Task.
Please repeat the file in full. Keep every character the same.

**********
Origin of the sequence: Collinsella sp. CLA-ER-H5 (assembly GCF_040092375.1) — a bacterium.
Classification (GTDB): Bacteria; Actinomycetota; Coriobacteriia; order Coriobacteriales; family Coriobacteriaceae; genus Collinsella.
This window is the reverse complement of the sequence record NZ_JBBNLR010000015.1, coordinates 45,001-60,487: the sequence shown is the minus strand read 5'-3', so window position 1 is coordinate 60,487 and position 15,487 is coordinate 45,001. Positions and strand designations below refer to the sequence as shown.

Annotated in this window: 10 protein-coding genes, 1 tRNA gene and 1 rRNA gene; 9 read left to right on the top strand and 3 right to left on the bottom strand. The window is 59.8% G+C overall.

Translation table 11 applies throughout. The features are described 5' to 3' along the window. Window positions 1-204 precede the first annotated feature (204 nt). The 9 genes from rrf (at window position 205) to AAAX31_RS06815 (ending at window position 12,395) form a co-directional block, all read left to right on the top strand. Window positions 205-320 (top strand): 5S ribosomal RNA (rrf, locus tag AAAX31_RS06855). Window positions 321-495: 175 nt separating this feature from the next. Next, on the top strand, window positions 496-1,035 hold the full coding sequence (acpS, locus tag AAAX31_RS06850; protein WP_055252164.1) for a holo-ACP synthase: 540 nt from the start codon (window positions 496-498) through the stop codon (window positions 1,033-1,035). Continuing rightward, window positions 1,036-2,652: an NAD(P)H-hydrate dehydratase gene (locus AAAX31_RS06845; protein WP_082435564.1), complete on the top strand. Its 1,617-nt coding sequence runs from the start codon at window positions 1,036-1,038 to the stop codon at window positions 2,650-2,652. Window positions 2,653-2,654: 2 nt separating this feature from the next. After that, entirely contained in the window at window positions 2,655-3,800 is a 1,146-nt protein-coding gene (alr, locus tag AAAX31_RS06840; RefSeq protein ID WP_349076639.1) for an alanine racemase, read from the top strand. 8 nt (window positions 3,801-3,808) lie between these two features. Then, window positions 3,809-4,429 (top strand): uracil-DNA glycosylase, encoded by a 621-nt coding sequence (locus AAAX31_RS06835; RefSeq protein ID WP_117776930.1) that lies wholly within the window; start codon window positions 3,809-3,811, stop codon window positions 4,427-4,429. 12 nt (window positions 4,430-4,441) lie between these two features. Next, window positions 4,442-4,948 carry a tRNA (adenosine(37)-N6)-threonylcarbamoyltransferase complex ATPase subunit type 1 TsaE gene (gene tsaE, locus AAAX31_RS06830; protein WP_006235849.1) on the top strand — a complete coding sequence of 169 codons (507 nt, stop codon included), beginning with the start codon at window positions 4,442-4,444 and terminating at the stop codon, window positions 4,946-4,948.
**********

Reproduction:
Origin of the sequence: Collinsella sp. CLA-ER-H5 (assembly GCF_040092375.1) — a bacterium.
Classification (GTDB): Bacteria; Actinomycetota; Coriobacteriia; order Coriobacteriales; family Coriobacteriaceae; genus Collinsella.
This window is the reverse complement of the sequence record NZ_JBBNLR010000015.1, coordinates 45,001-60,487: the sequence shown is the minus strand read 5'-3', so window position 1 is coordinate 60,487 and position 15,487 is coordinate 45,001. Positions and strand designations below refer to the sequence as shown.

Annotated in this window: 10 protein-coding genes, 1 tRNA gene and 1 rRNA gene; 9 read left to right on the top strand and 3 right to left on the bottom strand. The window is 59.8% G+C overall.

Translation table 11 applies throughout. The features are described 5' to 3' along the window. Window positions 1-204 precede the first annotated feature (204 nt). The 9 genes from rrf (at window position 205) to AAAX31_RS06815 (ending at window position 12,395) form a co-directional block, all read left to right on the top strand. Window positions 205-320 (top strand): 5S ribosomal RNA (rrf, locus tag AAAX31_RS06855). Window positions 321-495: 175 nt separating this feature from the next. Next, on the top strand, window positions 496-1,035 hold the full coding sequence (acpS, locus tag AAAX31_RS06850; protein WP_055252164.1) for a holo-ACP synthase: 540 nt from the start codon (window positions 496-498) through the stop codon (window positions 1,033-1,035). Continuing rightward, window positions 1,036-2,652: an NAD(P)H-hydrate dehydratase gene (locus AAAX31_RS06845; protein WP_082435564.1), complete on the top strand. Its 1,617-nt coding sequence runs from the start codon at window positions 1,036-1,038 to the stop codon at window positions 2,650-2,652. Window positions 2,653-2,654: 2 nt separating this feature from the next. After that, entirely contained in the window at window positions 2,655-3,800 is a 1,146-nt protein-coding gene (alr, locus tag AAAX31_RS06840; RefSeq protein ID WP_349076639.1) for an alanine racemase, read from the top strand. 8 nt (window positions 3,801-3,808) lie between these two features. Then, window positions 3,809-4,429 (top strand): uracil-DNA glycosylase, encoded by a 621-nt coding sequence (locus AAAX31_RS06835; RefSeq protein ID WP_117776930.1) that lies wholly within the window; start codon window positions 3,809-3,811, stop codon window positions 4,427-4,429. 12 nt (window positions 4,430-4,441) lie between these two features. Next, window positions 4,442-4,948 carry a tRNA (adenosine(37)-N6)-threonylcarbamoyltransferase complex ATPase subunit type 1 TsaE gene (gene tsaE, locus AAAX31_RS06830; protein WP_006235849.1) on the top strand — a complete coding sequence of 169 codons (507 nt, stop codon included), beginning with the start codon at window positions 4,442-4,444 and terminating at the stop codon, window positions 4,946-4,948.